Muscarello replied that he had heard that detail in committee testimony this week.

Parole opportunities on track to shrink

Democrats similarly raised objections to bills that would mostly eliminate opportunities inmates have to leave prison before serving their full sentences. Those proposals will now go before the Senate.

House Bill 9, which passed in a 71-33 vote, would prevent anyone convicted of a crime as an adult from getting out on parole. It will impact people who commit crimes on or after Aug. 1.

House Bill 10 would require inmates to serve 85% of their sentence before they can be released for good behavior. It would take away so-called “good time” credits earned in pretrial jails. Currently, nonviolent offenders are eligible for release after serving 35% of their sentence.

Under HB 10, inmates could still get additional time shaved off for completing rehabilitative programs. The bill passed the House by a 71-32 vote.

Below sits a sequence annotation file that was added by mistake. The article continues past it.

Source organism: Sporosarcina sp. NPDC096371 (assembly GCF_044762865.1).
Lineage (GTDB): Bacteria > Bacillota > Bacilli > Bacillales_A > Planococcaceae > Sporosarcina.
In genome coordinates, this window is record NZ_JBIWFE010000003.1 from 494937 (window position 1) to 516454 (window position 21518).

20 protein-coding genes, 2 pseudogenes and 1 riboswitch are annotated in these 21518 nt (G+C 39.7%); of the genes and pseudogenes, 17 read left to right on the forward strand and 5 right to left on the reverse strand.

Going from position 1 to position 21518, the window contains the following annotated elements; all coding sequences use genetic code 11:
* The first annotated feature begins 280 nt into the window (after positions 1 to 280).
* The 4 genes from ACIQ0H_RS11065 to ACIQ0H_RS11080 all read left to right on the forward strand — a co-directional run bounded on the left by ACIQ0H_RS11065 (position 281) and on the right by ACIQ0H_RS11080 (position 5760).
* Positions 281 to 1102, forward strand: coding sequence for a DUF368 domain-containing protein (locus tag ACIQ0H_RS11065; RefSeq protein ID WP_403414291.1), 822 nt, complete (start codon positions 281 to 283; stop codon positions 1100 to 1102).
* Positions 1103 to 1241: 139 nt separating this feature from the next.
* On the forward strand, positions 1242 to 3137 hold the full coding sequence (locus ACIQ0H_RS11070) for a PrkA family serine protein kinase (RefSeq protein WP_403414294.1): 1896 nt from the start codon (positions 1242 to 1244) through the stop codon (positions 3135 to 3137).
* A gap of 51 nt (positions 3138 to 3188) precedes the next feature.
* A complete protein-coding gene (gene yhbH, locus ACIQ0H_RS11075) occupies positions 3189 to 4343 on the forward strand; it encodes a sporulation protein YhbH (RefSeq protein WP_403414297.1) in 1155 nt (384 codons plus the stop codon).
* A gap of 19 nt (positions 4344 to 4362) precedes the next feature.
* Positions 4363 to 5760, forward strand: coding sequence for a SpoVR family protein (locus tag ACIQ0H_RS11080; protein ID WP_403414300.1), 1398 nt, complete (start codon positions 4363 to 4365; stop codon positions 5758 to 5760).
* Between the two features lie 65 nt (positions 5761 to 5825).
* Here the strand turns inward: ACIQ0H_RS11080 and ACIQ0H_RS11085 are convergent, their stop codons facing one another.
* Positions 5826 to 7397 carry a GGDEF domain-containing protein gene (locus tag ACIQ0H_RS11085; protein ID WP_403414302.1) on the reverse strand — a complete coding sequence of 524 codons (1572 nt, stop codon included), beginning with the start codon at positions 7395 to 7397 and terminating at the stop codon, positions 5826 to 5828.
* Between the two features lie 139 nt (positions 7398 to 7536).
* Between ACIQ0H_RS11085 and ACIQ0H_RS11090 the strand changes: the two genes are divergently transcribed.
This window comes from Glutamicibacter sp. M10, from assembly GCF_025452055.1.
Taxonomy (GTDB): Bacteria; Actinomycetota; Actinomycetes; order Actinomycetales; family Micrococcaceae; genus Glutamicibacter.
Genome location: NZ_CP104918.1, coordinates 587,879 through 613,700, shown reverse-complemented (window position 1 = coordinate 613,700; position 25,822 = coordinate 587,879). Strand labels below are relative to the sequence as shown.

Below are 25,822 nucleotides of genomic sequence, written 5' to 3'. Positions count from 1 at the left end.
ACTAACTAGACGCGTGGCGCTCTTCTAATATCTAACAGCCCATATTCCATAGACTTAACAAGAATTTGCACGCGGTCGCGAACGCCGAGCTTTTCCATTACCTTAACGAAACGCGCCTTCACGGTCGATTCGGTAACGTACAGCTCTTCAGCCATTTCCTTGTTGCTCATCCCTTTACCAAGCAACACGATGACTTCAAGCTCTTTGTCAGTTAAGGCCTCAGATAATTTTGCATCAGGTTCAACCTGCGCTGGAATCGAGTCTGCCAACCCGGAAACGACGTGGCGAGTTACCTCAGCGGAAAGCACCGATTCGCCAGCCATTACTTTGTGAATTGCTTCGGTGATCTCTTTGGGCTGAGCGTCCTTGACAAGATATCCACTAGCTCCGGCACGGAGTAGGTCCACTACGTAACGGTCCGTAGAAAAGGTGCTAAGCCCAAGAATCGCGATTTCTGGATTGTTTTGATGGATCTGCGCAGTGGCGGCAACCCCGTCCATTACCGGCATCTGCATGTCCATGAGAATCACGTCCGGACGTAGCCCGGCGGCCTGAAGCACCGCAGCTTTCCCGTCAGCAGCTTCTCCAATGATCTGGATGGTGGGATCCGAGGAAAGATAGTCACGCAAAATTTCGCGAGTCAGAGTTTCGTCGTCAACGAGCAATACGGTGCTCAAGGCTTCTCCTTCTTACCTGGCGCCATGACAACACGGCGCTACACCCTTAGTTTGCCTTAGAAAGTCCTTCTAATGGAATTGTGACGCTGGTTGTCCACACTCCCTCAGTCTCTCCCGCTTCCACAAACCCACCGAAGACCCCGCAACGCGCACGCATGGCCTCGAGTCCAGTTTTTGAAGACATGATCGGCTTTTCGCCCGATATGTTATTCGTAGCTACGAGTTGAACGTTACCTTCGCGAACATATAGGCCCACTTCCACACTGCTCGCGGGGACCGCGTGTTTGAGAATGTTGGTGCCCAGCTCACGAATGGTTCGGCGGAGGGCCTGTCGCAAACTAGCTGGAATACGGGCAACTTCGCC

Rep. Debbie Villio, R-Kenner, who sponsored the bills, argued they will help ensure the truth in sentencing she and Landry have championed, and that they would “make Louisiana safer.”

Critics of both proposals say they could cause safety issues in prisons and jails by taking away incentives for inmates to behave.

When he took to the House floor to oppose HB 9, Rep. Ed Larvadain, D-Alexandria, said he has friends working in corrections who are “terrified because they’re not going to be able to keep the peace in these facilities.”

“If you take the hope from everybody, you’re going to have more bloodshed,” he said.

But Villio contended that law enforcement supported her bills.

“To not adopt these bills is a continued slap in their face…because they keep arresting the same individuals over and over again,” she said.

The House also passed yet another measure, dubbed the “Truth and Transparency in Criminal Justice Act” by Landry’s supporters, that would make public court minutes for youth accused of violent crimes. That bill, HB1, passed 72-30.